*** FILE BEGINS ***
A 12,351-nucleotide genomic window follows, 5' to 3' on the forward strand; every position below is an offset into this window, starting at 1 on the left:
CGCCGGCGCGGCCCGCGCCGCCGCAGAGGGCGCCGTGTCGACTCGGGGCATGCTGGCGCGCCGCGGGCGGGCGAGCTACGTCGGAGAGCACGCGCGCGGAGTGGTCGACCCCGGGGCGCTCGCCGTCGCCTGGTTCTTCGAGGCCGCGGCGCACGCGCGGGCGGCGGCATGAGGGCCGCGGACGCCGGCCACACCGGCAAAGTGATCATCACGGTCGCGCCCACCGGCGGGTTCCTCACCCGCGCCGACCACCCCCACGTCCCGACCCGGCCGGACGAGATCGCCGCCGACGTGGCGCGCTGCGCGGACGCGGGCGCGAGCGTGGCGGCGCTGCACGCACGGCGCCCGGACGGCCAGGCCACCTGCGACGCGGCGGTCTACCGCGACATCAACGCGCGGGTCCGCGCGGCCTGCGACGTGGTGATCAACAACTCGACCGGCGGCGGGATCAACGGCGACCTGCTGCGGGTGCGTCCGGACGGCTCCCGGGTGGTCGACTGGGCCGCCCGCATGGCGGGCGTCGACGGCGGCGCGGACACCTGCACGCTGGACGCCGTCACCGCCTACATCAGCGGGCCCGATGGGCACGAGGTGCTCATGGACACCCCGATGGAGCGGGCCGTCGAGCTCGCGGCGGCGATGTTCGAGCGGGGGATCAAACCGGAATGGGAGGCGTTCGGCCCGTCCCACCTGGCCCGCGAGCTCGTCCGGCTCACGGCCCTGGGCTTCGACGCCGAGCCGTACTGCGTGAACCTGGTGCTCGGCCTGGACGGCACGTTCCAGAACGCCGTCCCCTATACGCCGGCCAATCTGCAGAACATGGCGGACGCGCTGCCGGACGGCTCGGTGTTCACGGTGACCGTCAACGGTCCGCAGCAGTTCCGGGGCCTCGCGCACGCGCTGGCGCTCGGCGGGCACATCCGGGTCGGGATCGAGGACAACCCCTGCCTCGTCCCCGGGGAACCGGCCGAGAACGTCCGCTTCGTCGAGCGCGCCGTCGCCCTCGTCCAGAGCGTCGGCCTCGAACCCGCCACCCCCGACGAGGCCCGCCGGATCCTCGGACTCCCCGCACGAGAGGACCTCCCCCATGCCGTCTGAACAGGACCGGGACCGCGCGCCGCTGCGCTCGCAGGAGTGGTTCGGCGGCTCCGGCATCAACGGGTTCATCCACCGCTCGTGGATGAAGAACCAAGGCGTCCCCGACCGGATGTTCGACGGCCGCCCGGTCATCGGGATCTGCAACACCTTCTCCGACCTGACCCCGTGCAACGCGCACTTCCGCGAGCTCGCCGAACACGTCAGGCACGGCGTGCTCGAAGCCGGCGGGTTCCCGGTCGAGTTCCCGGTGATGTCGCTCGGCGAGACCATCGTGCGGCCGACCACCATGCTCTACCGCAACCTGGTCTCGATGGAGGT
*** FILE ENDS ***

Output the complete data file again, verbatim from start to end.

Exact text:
A 12,351-nucleotide genomic window follows, 5' to 3' on the forward strand; every position below is an offset into this window, starting at 1 on the left:
CGCCGGCGCGGCCCGCGCCGCCGCAGAGGGCGCCGTGTCGACTCGGGGCATGCTGGCGCGCCGCGGGCGGGCGAGCTACGTCGGAGAGCACGCGCGCGGAGTGGTCGACCCCGGGGCGCTCGCCGTCGCCTGGTTCTTCGAGGCCGCGGCGCACGCGCGGGCGGCGGCATGAGGGCCGCGGACGCCGGCCACACCGGCAAAGTGATCATCACGGTCGCGCCCACCGGCGGGTTCCTCACCCGCGCCGACCACCCCCACGTCCCGACCCGGCCGGACGAGATCGCCGCCGACGTGGCGCGCTGCGCGGACGCGGGCGCGAGCGTGGCGGCGCTGCACGCACGGCGCCCGGACGGCCAGGCCACCTGCGACGCGGCGGTCTACCGCGACATCAACGCGCGGGTCCGCGCGGCCTGCGACGTGGTGATCAACAACTCGACCGGCGGCGGGATCAACGGCGACCTGCTGCGGGTGCGTCCGGACGGCTCCCGGGTGGTCGACTGGGCCGCCCGCATGGCGGGCGTCGACGGCGGCGCGGACACCTGCACGCTGGACGCCGTCACCGCCTACATCAGCGGGCCCGATGGGCACGAGGTGCTCATGGACACCCCGATGGAGCGGGCCGTCGAGCTCGCGGCGGCGATGTTCGAGCGGGGGATCAAACCGGAATGGGAGGCGTTCGGCCCGTCCCACCTGGCCCGCGAGCTCGTCCGGCTCACGGCCCTGGGCTTCGACGCCGAGCCGTACTGCGTGAACCTGGTGCTCGGCCTGGACGGCACGTTCCAGAACGCCGTCCCCTATACGCCGGCCAATCTGCAGAACATGGCGGACGCGCTGCCGGACGGCTCGGTGTTCACGGTGACCGTCAACGGTCCGCAGCAGTTCCGGGGCCTCGCGCACGCGCTGGCGCTCGGCGGGCACATCCGGGTCGGGATCGAGGACAACCCCTGCCTCGTCCCCGGGGAACCGGCCGAGAACGTCCGCTTCGTCGAGCGCGCCGTCGCCCTCGTCCAGAGCGTCGGCCTCGAACCCGCCACCCCCGACGAGGCCCGCCGGATCCTCGGACTCCCCGCACGAGAGGACCTCCCCCATGCCGTCTGAACAGGACCGGGACCGCGCGCCGCTGCGCTCGCAGGAGTGGTTCGGCGGCTCCGGCATCAACGGGTTCATCCACCGCTCGTGGATGAAGAACCAAGGCGTCCCCGACCGGATGTTCGACGGCCGCCCGGTCATCGGGATCTGCAACACCTTCTCCGACCTGACCCCGTGCAACGCGCACTTCCGCGAGCTCGCCGAACACGTCAGGCACGGCGTGCTCGAAGCCGGCGGGTTCCCGGTCGAGTTCCCGGTGATGTCGCTCGGCGAGACCATCGTGCGGCCGACCACCATGCTCTACCGCAACCTGGTCTCGATGGAGGT